Formulation & Science

A smoothie way to improve skin appearance

07-Jan-2014 - By Andrew McDougall+
Dr Ian Stephen, lead researcher
A- A+

A group of university students have taken to a specially designed smoothie diet in an attempt to see if it will help improve skin appearance.

The research, by the Schools of Psychology and Biosciences at The University of Nottingham Malaysia Campus (UNMC), assesses what effect a carotenoid rich fresh fruit drink could have on skin and perceived attractiveness.

Lead researcher Dr Ian Stephen said: “There is a lot of research out there suggesting that people who look healthier actually are healthy. So hopefully we will be able to find out something about the health benefits of drinking a carotenoid rich smoothie as well as how it affects our perceived attractiveness.”

“If we discover that a smoothie a day does measurably and demonstrably improve the appearance of our skin hopefully that will encourage people to eat and drink more healthily.”

Background

The relationship between skin carotenoid colouration and improved facial appearance has already been demonstrated in a western population by Dr Stephen; where he found that people who ate more fruit and vegetables each day had a more golden colour to their skin which, in follow up perceptual studies, made them look healthier and by extension more attractive.

This latest research compares two different health drinks: one smoothie made from carrots and a selection of underutilised Malaysian fruits while the control group received mineral water.

The students drank either a smoothie a day or the equivalent volume of mineral water for a duration of six weeks.

Recipe for success

Seven smoothies were chosen for the study each containing up to 50% underutilised fruit. 80 volunteers were recruited by PhD student Tan Kok Wei, who is running the study, and took part in a six week trial.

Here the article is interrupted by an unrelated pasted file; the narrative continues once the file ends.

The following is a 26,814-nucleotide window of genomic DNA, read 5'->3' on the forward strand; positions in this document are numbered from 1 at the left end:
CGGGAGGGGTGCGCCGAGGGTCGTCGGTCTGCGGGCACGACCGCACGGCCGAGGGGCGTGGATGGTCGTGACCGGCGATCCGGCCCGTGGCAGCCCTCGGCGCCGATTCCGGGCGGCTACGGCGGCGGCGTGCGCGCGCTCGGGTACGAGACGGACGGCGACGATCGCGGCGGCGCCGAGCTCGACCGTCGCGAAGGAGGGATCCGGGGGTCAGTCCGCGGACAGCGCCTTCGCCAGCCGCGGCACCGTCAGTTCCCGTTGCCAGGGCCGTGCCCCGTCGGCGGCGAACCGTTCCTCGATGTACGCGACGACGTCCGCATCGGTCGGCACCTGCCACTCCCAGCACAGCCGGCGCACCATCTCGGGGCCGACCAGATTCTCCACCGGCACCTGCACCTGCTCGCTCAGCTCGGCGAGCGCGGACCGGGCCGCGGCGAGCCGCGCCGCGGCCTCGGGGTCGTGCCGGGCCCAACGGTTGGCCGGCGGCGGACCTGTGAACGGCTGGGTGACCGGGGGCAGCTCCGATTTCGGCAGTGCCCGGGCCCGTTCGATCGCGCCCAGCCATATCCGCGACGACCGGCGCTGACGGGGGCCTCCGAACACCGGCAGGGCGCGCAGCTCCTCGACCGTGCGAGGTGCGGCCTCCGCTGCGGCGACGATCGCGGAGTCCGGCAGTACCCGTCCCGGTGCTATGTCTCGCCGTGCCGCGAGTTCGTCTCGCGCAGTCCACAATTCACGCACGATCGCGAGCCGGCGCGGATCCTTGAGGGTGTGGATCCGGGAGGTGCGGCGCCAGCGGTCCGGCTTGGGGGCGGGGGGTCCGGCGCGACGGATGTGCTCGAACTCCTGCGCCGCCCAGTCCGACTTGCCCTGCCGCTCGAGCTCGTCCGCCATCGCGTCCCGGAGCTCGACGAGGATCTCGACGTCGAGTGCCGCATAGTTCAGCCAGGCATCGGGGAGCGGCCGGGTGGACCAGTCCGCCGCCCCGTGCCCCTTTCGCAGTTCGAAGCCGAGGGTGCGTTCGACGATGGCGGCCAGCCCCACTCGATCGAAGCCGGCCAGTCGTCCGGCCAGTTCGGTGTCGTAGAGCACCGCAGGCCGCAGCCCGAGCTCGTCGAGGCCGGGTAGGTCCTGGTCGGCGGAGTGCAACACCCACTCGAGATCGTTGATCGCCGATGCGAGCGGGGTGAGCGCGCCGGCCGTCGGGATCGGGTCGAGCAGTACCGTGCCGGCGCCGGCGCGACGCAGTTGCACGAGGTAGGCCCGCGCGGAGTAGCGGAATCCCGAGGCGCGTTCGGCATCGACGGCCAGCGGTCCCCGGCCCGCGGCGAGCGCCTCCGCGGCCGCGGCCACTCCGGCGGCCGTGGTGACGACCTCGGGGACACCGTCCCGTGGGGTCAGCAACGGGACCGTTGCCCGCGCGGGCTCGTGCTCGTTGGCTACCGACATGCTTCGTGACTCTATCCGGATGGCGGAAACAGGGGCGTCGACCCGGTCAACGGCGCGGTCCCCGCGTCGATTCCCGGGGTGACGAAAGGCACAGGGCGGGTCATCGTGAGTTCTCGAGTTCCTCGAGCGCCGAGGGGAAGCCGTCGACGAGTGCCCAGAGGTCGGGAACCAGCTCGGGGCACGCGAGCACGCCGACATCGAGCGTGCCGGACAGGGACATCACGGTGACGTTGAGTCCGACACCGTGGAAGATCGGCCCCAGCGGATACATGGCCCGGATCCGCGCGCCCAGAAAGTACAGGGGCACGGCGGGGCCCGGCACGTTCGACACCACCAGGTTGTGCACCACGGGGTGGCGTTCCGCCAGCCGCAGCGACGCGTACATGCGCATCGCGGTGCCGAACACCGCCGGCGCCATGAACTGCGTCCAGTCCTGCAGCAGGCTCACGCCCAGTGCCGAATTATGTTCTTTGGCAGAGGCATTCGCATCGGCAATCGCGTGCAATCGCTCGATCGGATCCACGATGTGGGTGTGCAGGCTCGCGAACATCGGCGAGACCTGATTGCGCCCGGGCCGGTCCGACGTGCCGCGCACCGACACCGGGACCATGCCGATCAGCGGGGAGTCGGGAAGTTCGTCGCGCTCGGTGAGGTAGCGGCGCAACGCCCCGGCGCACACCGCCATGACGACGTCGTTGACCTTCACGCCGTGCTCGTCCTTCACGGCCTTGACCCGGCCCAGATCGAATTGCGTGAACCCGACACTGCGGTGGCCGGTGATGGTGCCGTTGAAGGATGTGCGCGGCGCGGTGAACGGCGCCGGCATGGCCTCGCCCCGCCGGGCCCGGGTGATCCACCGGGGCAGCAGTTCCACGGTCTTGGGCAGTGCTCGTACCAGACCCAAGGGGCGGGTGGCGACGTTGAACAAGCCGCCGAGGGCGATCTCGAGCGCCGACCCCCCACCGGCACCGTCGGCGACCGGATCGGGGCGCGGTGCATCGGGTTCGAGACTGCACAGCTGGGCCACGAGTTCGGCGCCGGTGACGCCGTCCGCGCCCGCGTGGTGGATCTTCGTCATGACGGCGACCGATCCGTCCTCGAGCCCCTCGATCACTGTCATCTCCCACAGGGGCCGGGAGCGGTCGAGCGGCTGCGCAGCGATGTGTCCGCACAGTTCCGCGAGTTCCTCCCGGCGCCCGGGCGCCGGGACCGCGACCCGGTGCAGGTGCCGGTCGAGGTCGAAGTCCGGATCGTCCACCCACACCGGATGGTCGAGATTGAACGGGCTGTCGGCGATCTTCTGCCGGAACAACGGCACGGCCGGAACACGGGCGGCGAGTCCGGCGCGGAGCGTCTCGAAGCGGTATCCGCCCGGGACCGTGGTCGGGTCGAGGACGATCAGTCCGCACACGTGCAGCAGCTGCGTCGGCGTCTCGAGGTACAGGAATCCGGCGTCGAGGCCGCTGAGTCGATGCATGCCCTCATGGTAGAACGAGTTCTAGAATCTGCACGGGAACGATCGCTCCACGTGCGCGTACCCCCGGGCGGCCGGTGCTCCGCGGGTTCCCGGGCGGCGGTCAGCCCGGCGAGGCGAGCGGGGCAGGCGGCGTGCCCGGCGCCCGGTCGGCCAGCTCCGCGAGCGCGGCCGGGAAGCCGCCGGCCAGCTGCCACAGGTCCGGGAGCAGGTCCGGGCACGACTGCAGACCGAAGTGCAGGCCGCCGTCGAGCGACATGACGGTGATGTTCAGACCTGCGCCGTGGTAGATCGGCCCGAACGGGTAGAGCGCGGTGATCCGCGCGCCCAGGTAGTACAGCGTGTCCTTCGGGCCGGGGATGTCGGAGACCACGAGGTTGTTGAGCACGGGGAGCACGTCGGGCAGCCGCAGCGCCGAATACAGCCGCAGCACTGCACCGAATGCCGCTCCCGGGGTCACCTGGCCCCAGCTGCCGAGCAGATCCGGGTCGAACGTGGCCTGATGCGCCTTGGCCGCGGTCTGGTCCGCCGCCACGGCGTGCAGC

During that time measurements were taken of their body composition, dietary intake, skin colour and brightness. Although initial data suggests significant results, these will be scored by an independent group of experts before they are published.

Dr Brigitte A Graf, a nutrition scientist who designed the smoothies says: “My role is to monitor all the nutritional aspects of this study. It is important that bioactive food ingredients — in this case carotenoids — are absorbed from the food into the body.”

“If carotenoids from our smoothie are not absorbed they cannot travel into the skin. Together with Dr Soma Mitra we also assessed the background diet of all the participants before they were allowed to join the study.”

Carotenoids are natural lipophilic orange and yellow pigments present in most fruit and vegetables. β-carotene is one of the most studied carotenoids and known for its function as pro-vitamin A and dietary antioxidant. 

Related topics: Beauty From Within, Formulation & Science, Nutricosmetics, Skin Care